This chapter aims to present the most recent and relevant data for decision making in abdominal aortic aneurysm (AAA) repair in a comparative and concise format.
After a comparison of the short- and long-term survival data of the randomized trials, the following post-hoc analyses of the four randomized trials will be presented: causes of death, reinterventions, renal function, prediction of complications, and quality of life.
When both open and endovascular repair are a reasonable option for an individual patient, we need to objectively inform our patient about the available evidence from the trials.
The three-fold reduction of operative mortality with endovascular repair as compared to open repair should be presented. Next, the convergence of the overall survival curves should be discussed as a key factor in the decision process.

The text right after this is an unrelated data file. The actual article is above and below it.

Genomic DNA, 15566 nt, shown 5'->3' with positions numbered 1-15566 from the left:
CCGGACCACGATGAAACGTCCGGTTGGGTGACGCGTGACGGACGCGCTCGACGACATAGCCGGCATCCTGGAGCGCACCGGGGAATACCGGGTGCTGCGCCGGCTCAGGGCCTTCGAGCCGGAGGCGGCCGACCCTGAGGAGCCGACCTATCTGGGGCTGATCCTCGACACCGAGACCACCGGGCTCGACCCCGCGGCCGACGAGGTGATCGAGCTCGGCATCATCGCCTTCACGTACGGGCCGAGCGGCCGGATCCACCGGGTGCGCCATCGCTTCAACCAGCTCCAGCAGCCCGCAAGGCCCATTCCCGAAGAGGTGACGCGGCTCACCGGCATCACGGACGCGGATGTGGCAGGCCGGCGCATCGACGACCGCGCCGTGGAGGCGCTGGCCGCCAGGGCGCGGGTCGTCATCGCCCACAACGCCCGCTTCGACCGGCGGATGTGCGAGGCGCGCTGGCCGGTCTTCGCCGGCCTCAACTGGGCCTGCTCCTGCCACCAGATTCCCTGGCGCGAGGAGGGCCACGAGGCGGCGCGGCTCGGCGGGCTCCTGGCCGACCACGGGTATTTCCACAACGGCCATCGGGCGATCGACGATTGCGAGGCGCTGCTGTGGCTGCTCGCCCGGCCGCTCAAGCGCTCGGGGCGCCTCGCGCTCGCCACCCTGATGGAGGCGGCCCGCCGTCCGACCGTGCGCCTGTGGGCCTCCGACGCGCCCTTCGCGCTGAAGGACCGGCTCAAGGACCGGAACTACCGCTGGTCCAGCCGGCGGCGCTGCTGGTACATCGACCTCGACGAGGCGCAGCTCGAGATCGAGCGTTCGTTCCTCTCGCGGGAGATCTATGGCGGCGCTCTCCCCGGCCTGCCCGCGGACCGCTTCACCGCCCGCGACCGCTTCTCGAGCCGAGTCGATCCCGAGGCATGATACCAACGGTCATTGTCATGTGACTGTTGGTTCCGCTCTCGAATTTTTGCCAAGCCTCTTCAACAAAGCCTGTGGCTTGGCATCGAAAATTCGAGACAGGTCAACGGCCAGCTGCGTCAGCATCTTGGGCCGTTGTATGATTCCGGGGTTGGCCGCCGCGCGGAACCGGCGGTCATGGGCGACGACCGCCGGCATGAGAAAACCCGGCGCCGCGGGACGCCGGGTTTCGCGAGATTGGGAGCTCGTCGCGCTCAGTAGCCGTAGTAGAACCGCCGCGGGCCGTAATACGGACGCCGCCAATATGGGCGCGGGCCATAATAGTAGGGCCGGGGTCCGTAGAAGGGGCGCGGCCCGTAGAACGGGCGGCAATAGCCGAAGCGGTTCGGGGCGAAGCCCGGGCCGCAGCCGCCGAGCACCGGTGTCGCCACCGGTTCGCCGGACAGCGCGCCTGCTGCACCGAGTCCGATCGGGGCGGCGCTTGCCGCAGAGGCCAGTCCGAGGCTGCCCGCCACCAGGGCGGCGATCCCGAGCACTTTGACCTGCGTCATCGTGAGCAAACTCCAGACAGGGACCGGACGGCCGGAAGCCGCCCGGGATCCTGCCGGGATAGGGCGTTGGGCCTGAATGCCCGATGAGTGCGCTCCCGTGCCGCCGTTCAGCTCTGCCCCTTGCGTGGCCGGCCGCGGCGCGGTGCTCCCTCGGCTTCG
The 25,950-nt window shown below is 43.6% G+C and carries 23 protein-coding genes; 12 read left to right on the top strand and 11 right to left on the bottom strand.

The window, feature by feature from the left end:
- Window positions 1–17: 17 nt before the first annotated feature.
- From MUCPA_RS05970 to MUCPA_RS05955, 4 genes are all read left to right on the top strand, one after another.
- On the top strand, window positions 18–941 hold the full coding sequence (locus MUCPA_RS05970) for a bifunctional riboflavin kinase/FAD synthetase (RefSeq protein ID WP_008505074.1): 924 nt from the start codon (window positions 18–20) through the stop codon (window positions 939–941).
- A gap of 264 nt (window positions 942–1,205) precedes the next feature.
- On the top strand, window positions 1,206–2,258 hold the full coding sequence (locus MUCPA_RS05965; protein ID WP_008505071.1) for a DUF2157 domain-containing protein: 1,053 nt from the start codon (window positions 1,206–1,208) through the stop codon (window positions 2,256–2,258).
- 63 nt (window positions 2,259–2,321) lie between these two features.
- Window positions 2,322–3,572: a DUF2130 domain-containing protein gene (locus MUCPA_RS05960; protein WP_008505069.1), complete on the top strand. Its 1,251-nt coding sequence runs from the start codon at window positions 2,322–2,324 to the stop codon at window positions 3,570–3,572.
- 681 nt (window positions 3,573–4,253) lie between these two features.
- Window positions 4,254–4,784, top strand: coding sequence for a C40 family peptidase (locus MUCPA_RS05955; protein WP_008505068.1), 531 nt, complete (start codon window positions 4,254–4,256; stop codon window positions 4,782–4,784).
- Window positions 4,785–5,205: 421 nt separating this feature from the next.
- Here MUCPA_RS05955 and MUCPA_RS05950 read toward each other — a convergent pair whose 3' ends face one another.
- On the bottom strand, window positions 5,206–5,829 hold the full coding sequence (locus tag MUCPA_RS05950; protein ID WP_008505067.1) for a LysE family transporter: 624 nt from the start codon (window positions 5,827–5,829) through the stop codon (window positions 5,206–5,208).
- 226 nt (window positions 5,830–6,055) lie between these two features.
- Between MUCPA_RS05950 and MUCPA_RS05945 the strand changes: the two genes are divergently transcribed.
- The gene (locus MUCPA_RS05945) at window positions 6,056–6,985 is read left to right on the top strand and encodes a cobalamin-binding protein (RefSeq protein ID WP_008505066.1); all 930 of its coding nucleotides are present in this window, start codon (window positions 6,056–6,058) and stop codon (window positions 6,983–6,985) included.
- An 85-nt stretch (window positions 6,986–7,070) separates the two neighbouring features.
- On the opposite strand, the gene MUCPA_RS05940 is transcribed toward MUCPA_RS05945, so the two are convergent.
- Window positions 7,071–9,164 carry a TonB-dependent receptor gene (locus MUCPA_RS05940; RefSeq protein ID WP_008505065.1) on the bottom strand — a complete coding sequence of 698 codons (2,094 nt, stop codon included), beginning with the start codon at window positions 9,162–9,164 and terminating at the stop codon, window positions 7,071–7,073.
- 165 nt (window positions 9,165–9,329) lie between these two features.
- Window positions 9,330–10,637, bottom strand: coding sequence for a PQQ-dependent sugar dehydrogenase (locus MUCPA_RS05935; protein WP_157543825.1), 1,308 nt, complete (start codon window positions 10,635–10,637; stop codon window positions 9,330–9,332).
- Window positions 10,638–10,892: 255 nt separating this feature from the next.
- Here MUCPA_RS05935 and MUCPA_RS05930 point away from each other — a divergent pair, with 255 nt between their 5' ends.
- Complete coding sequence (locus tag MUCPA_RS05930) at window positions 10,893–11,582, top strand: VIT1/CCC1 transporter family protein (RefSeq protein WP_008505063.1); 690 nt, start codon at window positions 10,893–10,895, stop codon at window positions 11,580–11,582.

The counterintuitive observation may be considered that if endovascular repair is better for any specific subgroup it is for younger patients with low surgical risks. Finally, the patient needs to understand that the risks of reintervention and complications are higher after endovascular than after open repair and that this is even more relevant in older patients with larger aneurysms.
The information that the quality of life advantage of endovascular repair is only short lived and for several domains surpassed by open repair is most likely not suitable for direct discussion with the individual patient, but it may put the procedures in the right perspective for the physician and health care managers.